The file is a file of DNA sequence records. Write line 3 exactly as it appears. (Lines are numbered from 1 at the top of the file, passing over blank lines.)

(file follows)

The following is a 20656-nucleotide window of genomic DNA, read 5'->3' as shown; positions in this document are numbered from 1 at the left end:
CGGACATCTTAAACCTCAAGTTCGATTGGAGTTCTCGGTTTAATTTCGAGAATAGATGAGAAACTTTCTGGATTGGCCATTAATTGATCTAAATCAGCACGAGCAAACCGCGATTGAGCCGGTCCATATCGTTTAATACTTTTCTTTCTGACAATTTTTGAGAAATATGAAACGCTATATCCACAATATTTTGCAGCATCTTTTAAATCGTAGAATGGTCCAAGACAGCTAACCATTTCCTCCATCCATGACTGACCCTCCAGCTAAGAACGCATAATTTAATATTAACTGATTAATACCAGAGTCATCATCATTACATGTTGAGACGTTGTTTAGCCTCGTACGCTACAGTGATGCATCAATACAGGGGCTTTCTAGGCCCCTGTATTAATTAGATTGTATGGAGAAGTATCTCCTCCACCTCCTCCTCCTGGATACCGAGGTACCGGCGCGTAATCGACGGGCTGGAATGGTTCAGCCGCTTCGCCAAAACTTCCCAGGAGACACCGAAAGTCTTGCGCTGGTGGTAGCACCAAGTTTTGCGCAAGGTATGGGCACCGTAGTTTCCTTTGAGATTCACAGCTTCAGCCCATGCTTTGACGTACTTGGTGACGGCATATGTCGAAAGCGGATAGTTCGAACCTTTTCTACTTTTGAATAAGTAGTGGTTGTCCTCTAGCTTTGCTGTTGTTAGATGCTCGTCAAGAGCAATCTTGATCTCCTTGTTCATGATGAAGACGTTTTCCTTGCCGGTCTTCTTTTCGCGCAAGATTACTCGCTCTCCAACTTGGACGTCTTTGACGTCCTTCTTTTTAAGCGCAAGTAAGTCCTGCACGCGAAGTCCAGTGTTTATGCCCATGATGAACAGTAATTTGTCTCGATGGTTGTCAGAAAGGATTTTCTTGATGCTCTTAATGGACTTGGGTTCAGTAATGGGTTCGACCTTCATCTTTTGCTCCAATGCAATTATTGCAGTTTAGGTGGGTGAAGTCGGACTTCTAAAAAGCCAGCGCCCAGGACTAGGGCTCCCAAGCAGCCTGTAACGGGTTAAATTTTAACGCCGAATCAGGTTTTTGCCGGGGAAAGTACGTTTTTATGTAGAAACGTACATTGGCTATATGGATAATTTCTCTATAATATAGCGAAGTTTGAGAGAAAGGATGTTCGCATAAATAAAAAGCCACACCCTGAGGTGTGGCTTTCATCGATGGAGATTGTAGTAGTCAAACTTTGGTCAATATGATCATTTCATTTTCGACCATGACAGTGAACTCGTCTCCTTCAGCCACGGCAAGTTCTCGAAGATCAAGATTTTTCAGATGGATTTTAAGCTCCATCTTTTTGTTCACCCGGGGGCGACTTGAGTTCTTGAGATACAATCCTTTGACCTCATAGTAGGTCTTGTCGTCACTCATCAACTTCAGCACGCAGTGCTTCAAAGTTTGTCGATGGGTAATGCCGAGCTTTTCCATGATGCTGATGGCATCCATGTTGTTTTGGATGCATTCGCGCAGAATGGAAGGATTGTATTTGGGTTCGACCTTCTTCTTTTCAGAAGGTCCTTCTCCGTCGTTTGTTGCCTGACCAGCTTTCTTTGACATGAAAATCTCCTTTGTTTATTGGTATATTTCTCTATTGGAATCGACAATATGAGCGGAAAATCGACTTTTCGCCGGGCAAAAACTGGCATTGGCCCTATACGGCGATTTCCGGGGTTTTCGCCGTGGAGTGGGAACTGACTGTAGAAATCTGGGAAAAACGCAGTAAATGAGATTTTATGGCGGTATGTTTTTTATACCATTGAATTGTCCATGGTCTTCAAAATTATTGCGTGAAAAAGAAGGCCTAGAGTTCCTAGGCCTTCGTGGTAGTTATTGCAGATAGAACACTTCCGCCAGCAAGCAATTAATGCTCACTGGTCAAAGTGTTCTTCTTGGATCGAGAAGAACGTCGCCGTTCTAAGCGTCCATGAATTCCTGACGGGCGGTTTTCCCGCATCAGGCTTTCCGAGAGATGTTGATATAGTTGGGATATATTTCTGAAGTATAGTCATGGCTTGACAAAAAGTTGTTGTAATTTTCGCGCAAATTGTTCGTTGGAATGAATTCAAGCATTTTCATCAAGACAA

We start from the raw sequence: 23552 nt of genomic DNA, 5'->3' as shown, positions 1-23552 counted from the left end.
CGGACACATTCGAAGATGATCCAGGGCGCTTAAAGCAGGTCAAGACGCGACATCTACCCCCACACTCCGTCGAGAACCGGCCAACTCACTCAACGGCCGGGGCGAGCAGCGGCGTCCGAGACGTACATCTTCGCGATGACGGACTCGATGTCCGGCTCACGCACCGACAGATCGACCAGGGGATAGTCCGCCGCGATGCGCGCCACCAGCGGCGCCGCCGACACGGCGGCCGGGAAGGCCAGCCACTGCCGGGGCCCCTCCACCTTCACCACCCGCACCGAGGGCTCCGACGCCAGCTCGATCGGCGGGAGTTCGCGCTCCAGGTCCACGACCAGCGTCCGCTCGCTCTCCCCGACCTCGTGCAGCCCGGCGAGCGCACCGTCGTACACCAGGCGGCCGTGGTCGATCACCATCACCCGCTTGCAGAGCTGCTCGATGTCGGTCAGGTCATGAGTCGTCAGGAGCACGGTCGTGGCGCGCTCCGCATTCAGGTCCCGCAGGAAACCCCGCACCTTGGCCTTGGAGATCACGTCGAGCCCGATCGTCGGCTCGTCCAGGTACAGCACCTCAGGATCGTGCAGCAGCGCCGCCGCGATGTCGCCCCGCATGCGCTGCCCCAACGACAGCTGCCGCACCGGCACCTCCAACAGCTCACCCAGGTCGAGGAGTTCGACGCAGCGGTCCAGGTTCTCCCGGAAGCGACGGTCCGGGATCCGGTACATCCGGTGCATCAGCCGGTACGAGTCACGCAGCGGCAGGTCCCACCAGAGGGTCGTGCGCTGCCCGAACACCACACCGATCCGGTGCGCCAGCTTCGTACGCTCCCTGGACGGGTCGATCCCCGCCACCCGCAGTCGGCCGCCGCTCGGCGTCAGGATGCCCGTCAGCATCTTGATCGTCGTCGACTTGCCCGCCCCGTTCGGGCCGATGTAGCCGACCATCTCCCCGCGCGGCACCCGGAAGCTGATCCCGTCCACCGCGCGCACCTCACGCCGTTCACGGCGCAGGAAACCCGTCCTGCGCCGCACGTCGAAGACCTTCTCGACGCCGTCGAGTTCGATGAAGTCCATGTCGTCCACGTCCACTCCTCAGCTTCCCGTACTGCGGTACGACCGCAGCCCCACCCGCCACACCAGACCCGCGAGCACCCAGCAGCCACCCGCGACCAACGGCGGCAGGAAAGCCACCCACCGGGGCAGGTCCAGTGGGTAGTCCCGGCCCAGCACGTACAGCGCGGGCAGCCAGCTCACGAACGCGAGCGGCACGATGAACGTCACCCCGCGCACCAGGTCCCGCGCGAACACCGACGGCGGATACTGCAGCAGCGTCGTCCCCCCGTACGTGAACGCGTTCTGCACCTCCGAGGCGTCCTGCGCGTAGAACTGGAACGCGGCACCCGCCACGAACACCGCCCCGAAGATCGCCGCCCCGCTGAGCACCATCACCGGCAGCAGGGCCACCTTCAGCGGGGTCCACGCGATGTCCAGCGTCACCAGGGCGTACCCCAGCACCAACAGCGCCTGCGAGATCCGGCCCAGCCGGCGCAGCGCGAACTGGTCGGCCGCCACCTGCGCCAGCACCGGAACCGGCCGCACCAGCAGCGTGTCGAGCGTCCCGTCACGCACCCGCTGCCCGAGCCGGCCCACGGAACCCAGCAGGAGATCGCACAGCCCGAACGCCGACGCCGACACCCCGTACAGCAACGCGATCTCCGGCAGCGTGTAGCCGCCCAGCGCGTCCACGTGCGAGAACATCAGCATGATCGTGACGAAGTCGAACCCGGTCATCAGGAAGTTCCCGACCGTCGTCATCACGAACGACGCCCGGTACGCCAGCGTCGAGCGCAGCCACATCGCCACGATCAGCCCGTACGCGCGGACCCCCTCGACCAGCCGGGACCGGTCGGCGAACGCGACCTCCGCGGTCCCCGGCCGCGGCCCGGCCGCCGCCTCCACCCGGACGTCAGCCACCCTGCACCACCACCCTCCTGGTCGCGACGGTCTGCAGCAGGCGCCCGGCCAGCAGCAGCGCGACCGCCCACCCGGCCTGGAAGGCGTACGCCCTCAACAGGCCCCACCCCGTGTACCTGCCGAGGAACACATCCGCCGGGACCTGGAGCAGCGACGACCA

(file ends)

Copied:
We start from the raw sequence: 23552 nt of genomic DNA, 5'->3' as shown, positions 1-23552 counted from the left end.